Stand-alone pediatric dental plans offered in state and federal exchanges cannot have annual or lifetime maximum dollar limits of coverage. However, plans can establish restrictions or limits on which types of dental procedures are covered. ACA regulations set out-of-pocket maximums (OOP), which is a new concept in dental insurance. This means there will be an OOP maximum for patients under age 19 when covered by an individual or small group standalone pediatric dental plan purchased through an exchange. However, patients/families will need to understand that OOP maximums only apply to services provided by in-network dentists. (Patients can go out of network to satisfy deductibles but out-of-network costs do not apply to OOP limits.) States that participate in federal insurance exchanges will likely have a $700 pediatric dental OOP maximum per child, capped at $1,400 for two or more children. The OOP maximum in state-run exchanges may be up to $1,000. Once the patient's OOP maximum is satisfied, any remaining dental treatment is covered at 100 percent of the carrier's allowable fee.

 

D-HHS has identified two benchmarks for stand-alone pediatric dental care benefits: the Children's Health Insurance Plan (CHIP) and the MetLife High Option Federal Employee Dental and Vision Insurance Plan (FEDVIP). A benchmark only defines the scope of benefits that must be offered. It does not define exactly what the plan must look like in terms of deductibles, copayments, frequency limitations, and all the variations that concern dental practices when trying to determine how much they are going to be paid for services they provide. States that have chosen to create their own insurance exchange could select either CHIP or FEDVIP as their benchmark for pediatric dental coverage. FEDVIP will be the default benchmark for states that have chosen to participate in a Federally Facilitated or Federal Partnership exchange but did not make a choice about the dental benchmark.There are three ways that pediatric dental benefits may be offered through insurance exchanges:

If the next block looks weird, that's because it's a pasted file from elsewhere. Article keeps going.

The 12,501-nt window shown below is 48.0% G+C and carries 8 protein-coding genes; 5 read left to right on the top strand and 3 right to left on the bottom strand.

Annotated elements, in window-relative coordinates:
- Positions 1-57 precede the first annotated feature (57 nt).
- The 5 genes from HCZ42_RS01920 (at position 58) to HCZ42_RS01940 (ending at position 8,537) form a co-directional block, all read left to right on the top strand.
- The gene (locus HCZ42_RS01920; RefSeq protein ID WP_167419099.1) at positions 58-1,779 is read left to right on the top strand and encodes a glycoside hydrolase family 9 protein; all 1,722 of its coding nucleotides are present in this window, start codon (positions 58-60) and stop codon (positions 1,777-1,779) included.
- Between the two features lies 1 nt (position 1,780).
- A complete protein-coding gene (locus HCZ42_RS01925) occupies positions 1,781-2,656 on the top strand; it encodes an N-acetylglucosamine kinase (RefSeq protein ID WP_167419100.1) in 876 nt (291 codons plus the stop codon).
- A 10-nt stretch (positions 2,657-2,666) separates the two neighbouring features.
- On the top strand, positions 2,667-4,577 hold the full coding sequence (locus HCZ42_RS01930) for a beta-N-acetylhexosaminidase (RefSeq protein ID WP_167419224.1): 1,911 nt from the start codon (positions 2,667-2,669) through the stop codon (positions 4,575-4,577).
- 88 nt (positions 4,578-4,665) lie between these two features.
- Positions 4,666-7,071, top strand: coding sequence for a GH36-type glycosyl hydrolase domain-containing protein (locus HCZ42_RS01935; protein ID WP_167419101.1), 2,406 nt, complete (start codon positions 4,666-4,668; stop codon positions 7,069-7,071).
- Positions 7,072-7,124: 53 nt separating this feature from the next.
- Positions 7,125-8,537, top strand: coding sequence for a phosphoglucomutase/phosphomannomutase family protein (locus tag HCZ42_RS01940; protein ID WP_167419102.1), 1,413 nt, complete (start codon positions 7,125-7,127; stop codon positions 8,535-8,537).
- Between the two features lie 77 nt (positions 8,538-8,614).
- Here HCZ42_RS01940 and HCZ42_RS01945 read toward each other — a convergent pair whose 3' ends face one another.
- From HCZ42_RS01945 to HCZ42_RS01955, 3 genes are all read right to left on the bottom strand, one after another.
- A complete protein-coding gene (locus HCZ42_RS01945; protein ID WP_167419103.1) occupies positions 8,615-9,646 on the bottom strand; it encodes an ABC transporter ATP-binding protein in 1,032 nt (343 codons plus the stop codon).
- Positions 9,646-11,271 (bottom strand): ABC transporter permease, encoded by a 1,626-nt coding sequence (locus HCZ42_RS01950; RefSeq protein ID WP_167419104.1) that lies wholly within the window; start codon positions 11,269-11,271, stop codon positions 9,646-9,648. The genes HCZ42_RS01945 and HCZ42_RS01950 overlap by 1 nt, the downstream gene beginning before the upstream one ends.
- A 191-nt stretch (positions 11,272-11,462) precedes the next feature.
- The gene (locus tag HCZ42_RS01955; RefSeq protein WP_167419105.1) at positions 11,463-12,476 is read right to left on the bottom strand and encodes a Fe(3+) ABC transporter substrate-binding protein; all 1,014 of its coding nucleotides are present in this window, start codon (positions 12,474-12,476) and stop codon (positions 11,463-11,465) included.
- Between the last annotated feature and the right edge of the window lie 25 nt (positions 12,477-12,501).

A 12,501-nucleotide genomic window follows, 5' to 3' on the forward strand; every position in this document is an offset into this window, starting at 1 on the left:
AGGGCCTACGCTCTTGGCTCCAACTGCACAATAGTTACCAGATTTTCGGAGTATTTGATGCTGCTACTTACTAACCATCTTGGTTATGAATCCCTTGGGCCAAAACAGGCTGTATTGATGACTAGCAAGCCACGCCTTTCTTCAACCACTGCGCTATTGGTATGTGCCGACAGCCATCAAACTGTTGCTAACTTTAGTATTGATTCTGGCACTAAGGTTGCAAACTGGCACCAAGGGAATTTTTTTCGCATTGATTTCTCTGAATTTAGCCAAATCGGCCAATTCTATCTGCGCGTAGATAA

1. Through a stand-alone dental plan. Similar to most dental insurance plans available today, a true stand-alone plan can be "coupled" with any medical plan that parents have (i.e., one company provides the medical insurance and a separate company provides the dental insurance). When essential pediatric dental benefits are sold as a standalone plan, consumers will have a high option (85 percent actuarial value) and a low option (70 percent actuarial value). Actuarial value refers to the overall ratio of covered services that are paid by the plan versus those that are paid by the patient. As noted above, stand-alone pediatric dental plans will have a separate OOP maximum.

 

2. Through a "bundled" stand-alone medical and stand-alone dental plan. Bundled means that the medical policy and dental policy are tied together. Although separate, the dental plan can only be coupled with a specific medical plan (e.g., a Kaiser Health plan that is bundled with a Delta Dental plan). In other words, the bundled stand-alone dental policy can only be purchased with a specific medical plan.

 

3. Through an "embedded" qualified health plan. "Embedded" means there is only one policy, which includes both medical and dental coverage. Because there is only one policy, there is typically only one cost-sharing limit that applies to both the medical and dental benefits that affects the patient's total coverage. In other words, the patient may have a $2,000 deductible for ALL benefits. If a child receives no medical care during a year, it is possible that there may be NO coverage for dental services until the $2,000 deductible is satisfied, which can be satisfied by paying $2,000 out-of-pocket for medical and /or dental services.